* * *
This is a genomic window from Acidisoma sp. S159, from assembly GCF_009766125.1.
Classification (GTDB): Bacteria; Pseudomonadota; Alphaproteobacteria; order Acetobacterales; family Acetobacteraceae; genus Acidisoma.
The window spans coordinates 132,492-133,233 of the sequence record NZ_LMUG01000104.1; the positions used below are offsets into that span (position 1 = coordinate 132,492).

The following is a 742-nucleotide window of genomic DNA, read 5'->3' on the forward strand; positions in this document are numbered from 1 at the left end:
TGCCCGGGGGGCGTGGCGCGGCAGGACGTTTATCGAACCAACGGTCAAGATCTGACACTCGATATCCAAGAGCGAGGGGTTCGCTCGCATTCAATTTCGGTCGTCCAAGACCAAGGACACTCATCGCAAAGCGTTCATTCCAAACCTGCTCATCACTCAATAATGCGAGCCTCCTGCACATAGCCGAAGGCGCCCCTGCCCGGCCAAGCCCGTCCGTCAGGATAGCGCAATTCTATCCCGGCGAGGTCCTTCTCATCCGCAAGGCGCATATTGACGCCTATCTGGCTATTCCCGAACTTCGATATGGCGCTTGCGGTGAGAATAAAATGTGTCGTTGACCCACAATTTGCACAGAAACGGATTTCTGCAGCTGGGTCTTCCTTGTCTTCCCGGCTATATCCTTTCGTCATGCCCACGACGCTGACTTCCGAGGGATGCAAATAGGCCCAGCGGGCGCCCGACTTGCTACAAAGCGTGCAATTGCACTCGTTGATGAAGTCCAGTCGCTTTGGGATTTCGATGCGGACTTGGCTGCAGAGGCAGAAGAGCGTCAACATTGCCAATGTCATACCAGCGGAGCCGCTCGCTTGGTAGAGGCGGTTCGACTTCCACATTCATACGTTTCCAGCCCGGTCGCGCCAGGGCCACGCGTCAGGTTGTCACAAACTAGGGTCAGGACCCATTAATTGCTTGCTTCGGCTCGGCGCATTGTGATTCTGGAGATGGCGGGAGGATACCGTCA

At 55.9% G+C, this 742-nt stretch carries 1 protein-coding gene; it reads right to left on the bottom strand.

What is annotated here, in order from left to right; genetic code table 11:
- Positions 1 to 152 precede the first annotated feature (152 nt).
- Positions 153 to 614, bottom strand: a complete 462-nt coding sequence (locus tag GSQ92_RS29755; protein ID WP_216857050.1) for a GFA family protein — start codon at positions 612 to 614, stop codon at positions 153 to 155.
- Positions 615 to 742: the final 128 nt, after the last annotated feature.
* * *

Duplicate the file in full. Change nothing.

This is a genomic window from Acidisoma sp. S159, from assembly GCF_009766125.1.
Classification (GTDB): Bacteria; Pseudomonadota; Alphaproteobacteria; order Acetobacterales; family Acetobacteraceae; genus Acidisoma.
The window spans coordinates 132,492-133,233 of the sequence record NZ_LMUG01000104.1; the positions used below are offsets into that span (position 1 = coordinate 132,492).

The following is a 742-nucleotide window of genomic DNA, read 5'->3' on the forward strand; positions in this document are numbered from 1 at the left end:
TGCCCGGGGGGCGTGGCGCGGCAGGACGTTTATCGAACCAACGGTCAAGATCTGACACTCGATATCCAAGAGCGAGGGGTTCGCTCGCATTCAATTTCGGTCGTCCAAGACCAAGGACACTCATCGCAAAGCGTTCATTCCAAACCTGCTCATCACTCAATAATGCGAGCCTCCTGCACATAGCCGAAGGCGCCCCTGCCCGGCCAAGCCCGTCCGTCAGGATAGCGCAATTCTATCCCGGCGAGGTCCTTCTCATCCGCAAGGCGCATATTGACGCCTATCTGGCTATTCCCGAACTTCGATATGGCGCTTGCGGTGAGAATAAAATGTGTCGTTGACCCACAATTTGCACAGAAACGGATTTCTGCAGCTGGGTCTTCCTTGTCTTCCCGGCTATATCCTTTCGTCATGCCCACGACGCTGACTTCCGAGGGATGCAAATAGGCCCAGCGGGCGCCCGACTTGCTACAAAGCGTGCAATTGCACTCGTTGATGAAGTCCAGTCGCTTTGGGATTTCGATGCGGACTTGGCTGCAGAGGCAGAAGAGCGTCAACATTGCCAATGTCATACCAGCGGAGCCGCTCGCTTGGTAGAGGCGGTTCGACTTCCACATTCATACGTTTCCAGCCCGGTCGCGCCAGGGCCACGCGTCAGGTTGTCACAAACTAGGGTCAGGACCCATTAATTGCTTGCTTCGGCTCGGCGCATTGTGATTCTGGAGATGGCGGGAGGATACCGTCA

At 55.9% G+C, this 742-nt stretch carries 1 protein-coding gene; it reads right to left on the bottom strand.

What is annotated here, in order from left to right; genetic code table 11:
- Positions 1 to 152 precede the first annotated feature (152 nt).
- Positions 153 to 614, bottom strand: a complete 462-nt coding sequence (locus tag GSQ92_RS29755; protein ID WP_216857050.1) for a GFA family protein — start codon at positions 612 to 614, stop codon at positions 153 to 155.
- Positions 615 to 742: the final 128 nt, after the last annotated feature.